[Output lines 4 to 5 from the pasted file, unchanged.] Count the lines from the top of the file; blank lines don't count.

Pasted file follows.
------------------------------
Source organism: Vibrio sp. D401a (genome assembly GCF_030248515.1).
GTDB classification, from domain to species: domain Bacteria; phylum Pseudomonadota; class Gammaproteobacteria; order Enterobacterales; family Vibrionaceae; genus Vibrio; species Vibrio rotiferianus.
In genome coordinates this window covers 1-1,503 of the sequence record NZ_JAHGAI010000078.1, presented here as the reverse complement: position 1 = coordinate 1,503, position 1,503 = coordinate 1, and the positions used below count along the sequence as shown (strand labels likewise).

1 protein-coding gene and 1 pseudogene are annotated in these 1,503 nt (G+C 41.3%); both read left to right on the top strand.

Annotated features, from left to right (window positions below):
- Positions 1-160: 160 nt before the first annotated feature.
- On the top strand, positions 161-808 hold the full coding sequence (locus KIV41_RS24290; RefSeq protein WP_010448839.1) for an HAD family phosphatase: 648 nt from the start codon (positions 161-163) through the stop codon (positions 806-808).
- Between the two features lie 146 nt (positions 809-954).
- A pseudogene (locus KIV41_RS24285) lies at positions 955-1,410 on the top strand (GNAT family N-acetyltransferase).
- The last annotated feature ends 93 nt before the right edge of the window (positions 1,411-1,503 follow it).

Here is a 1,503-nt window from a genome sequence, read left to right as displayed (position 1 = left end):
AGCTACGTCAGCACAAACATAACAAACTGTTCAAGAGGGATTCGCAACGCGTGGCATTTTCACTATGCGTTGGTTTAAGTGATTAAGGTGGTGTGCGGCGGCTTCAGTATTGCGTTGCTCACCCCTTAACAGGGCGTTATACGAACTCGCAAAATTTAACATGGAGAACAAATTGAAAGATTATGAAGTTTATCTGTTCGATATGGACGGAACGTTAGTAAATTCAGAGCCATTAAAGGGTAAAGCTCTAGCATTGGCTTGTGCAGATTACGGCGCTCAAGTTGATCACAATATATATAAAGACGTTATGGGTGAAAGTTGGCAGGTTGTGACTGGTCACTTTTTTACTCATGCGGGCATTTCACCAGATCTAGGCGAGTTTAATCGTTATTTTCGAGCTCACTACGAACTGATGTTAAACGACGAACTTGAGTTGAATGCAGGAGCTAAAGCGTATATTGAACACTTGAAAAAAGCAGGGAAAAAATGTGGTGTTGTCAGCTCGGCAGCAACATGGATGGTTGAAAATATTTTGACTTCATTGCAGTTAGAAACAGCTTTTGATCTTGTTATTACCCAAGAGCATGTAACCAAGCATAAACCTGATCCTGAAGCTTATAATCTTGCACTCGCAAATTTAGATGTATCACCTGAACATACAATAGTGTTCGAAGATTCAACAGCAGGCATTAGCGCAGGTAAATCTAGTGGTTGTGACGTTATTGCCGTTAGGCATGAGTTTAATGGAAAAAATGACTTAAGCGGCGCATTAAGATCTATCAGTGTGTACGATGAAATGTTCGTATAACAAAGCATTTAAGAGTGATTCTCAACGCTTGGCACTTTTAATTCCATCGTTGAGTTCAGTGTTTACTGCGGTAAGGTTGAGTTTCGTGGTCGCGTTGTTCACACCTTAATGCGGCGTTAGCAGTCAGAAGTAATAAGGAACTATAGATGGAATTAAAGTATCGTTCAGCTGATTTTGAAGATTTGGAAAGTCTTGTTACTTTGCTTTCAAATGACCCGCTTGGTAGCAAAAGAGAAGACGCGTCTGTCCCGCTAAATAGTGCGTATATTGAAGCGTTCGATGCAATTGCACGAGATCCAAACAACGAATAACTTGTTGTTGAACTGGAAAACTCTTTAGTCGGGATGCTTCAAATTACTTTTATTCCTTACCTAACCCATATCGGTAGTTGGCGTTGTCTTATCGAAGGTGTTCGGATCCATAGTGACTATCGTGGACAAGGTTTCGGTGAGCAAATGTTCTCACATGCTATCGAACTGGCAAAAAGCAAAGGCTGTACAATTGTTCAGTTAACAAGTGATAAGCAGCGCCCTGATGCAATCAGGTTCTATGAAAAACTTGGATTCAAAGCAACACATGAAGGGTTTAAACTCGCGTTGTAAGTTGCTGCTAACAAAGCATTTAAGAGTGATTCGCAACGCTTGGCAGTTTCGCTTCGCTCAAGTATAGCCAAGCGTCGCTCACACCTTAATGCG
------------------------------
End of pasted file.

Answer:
1 protein-coding gene and 1 pseudogene are annotated in these 1,503 nt (G+C 41.3%); both read left to right on the top strand.

Annotated features, from left to right (window positions below):